The Women of Brewster Place Analysis

Places Discussed (Critical Guide to Settings and Places in Literature)

Brewster Place

Brewster Place. Neighborhood in a large, unnamed northern city, possibly New York, possibly Chicago. New York seems more likely since, aside from its being Gloria Naylor’s hometown, there is mention in one episode that the state of “Maine ain’t far” away. Chicago is also a possibility because one character, Etta Mae Johnson, went home to Brewster Place “with a broken nose she’d gotten in . . . St. Louis,” suggesting the distance between the two was not so great. However, the actual identity of the city is not explicitly revealed.

Brewster Place was originally conceived in the story as a way for crooked politicians and businessmen to resolve some of their personal concerns to their political and financial advantage. First Irish, then Mediterraneans, and finally African Americans came to inhabit the district. Though the neighborhood was relatively inviting at first, its streets and buildings were allowed to decline; its one through street was soon walled up to make a dead end, basically isolating the inhabitants from the rest of the city.

The dreariness of the gray tenement buildings, the oppressiveness of the wall, and the segregation make the women of Brewster Place racial, social, and economic victims. Yet they come together finally to tear down the wall, which increasingly seems a manifestation of their oppression, using “knives, plastic forks, spiked shoe heels, and even bare hands” to dismantle it. With this one symbolic act, they demonstrate their determination to change their lives for the better.

Miss Eva’s house

Miss Eva’s house. Home of Miss Eva Turner in Asheville, North...

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The Women of Brewster Place Form and Content (Survey of Young Adult Fiction)

The Women of Brewster Place offers a realistic account of the lives of seven African American women of various ages. Framed by opening and closing sections that point to political and economic forces affecting life in Brewster Place, the novel is a series of vignettes about the major characters and how their lives connect to one another. Although set in the 1970’s in an urban ghetto, the range of lives explored offers a broad spectrum of social and cultural experiences. Gloria Naylor neither romanticizes these women nor downplays the oppressive forces arrayed against them. Instead, she reveals the dual need for social justice and personal responsibility in a wonderfully written and powerful book.

The novel proper begins with the story of Mattie Michael— appropriately, because Mattie becomes the loving mother-figure of Brewster Place. Despite being betrayed by her son, Mattie keeps her ability to love, and she offers emotional sustenance to others, especially Etta and Lucielia. Both of their stories depict the pain and suffering that are common to many black women—being rejected by mainstream society and struggling with men who are not successful or loving. Both women recoil from the world to find solace in the glow of Mattie’s love.

The second half of the novel explores members of a younger generation who have had different opportunities. Kiswana, Lorraine, and Theresa are all educated African American women who have taken a...

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The Women of Brewster Place (Literary Masterpieces, Volume 13)

ph_0111201258-Naylor.jpgGloria Naylor Published by Salem Press, Inc.

Gloria Naylor, whose The Women of Brewster Place won the American Book Award for a First Novel in 1983, is already numbered, with Alice Walker and Toni Morrison among the freshest and most vital voices in contemporary American literature. In the fiction of Morrison, Walker, and Naylor, history comes alive: the regional and the individual become the source of rich narrative exploration which moves forward as well as back in time.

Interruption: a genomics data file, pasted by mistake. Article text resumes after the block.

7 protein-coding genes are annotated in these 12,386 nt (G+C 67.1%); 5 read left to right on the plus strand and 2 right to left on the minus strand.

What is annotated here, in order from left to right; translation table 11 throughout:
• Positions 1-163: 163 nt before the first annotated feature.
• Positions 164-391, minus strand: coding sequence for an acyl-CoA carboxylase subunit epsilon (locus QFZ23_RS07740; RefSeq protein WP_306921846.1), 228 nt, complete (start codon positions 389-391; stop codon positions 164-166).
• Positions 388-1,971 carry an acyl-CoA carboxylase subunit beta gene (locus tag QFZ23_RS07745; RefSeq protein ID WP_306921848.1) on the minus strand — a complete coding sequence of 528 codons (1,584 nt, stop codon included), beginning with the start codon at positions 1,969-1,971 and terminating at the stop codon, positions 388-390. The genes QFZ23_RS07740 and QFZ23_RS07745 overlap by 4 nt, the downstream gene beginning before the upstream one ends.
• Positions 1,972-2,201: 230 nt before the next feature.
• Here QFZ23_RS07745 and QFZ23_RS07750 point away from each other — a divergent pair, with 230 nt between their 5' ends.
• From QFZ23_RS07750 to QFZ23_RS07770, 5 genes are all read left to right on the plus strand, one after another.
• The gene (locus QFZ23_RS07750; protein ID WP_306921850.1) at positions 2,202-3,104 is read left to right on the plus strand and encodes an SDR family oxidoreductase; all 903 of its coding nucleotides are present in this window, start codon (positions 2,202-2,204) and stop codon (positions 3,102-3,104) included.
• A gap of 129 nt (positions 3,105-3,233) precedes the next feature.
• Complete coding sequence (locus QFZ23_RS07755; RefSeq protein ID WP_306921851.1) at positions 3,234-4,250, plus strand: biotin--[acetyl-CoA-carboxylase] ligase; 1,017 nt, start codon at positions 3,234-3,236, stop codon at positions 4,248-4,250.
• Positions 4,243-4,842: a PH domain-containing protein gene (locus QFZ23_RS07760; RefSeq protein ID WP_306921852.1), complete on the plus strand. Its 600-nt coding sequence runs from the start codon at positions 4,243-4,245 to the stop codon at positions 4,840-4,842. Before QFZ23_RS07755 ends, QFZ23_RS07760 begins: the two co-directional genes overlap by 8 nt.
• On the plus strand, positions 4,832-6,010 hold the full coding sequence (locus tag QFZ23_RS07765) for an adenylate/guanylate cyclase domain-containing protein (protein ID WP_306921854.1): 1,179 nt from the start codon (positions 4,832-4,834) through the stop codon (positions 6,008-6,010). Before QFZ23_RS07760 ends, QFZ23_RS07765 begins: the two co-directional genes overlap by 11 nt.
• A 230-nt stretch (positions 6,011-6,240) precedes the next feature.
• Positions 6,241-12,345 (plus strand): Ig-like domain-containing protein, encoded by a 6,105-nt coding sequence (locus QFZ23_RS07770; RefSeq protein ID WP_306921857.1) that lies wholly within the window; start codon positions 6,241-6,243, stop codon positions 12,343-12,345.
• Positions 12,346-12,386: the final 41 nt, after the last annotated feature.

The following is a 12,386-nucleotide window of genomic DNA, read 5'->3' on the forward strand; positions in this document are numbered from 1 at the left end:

Perhaps even more than in the fiction of Morrison and Walker, history and place are motive forces in The Women of Brewster Place. Naylor’s characters are connected by social bonds which they recognize, depend on, and struggle to keep alive for the future. They share with the characters of Walker’s The Color Purple (1982) and Morrison’s Sula (1973) an unusual strength that comes from the communion of women—a communion not “mythic” or “mystical,” but spiritual in the sense that it is a shared psychological stratagem, developed in response to oppression and isolation.

The Women of Brewster Place is, as its subtitle indicates, a novel comprising seven linked stories. Six of the stories concern individual black women—except in the case of “The Two,” the story of a Lesbian couple—while the seventh, “The Block Party,” unites the women in defense of the street which provides the visible link between their lives. These seven stories are framed by two brief passages set in italics: “Dawn,” which recounts the birth of Brewster Place at the end of World War I, “the bastard child” of a corrupt deal between city aldermen and a local contractor, a political sop to the then-Irish neighborhood; and “Dusk,” which recounts the death of Brewster Place in the present, when its last, dark children are evicted from its derelict buildings.

As the women remind one another, Brewster Place is a dead end, the end of the line, a ghetto behind a wall which was erected to separate the street from the clogged main artery of the town. But if their lives are cut off from the mainstream of the city’s life, they nevertheless retain signs of vigorous communal health—in their work, in their children, and, most especially, in their conversation. Using a language of banter, insult, and affection which relishes its own brashness and inventiveness, they speak to one another in words that are robustly alive and often outrageously funny.

Foremost among these vital characters is Mattie Michael, whose experience and friendship remain after her chapter, the first in the book, as a kind of ground bass to the rest of the stories. She enters the novel as an elderly woman recalling the time when she was a naïve young girl on a small farm in Tennessee. Although she was overprotected by her stern though adoring father, Mattie was easily seduced by the pleasure-loving, cinnamon-red young Butch Fuller, who believed that you should spit out what tastes good before it turns to straw in your mouth. When she recalls the one time they lay together, it is the mossy, cool place with its wild, dark basil and thyme that she remembers instead of Butch. She associates the place, not the man, with the son she bears, and she names him for the wild herb that grew where he was conceived: Basil.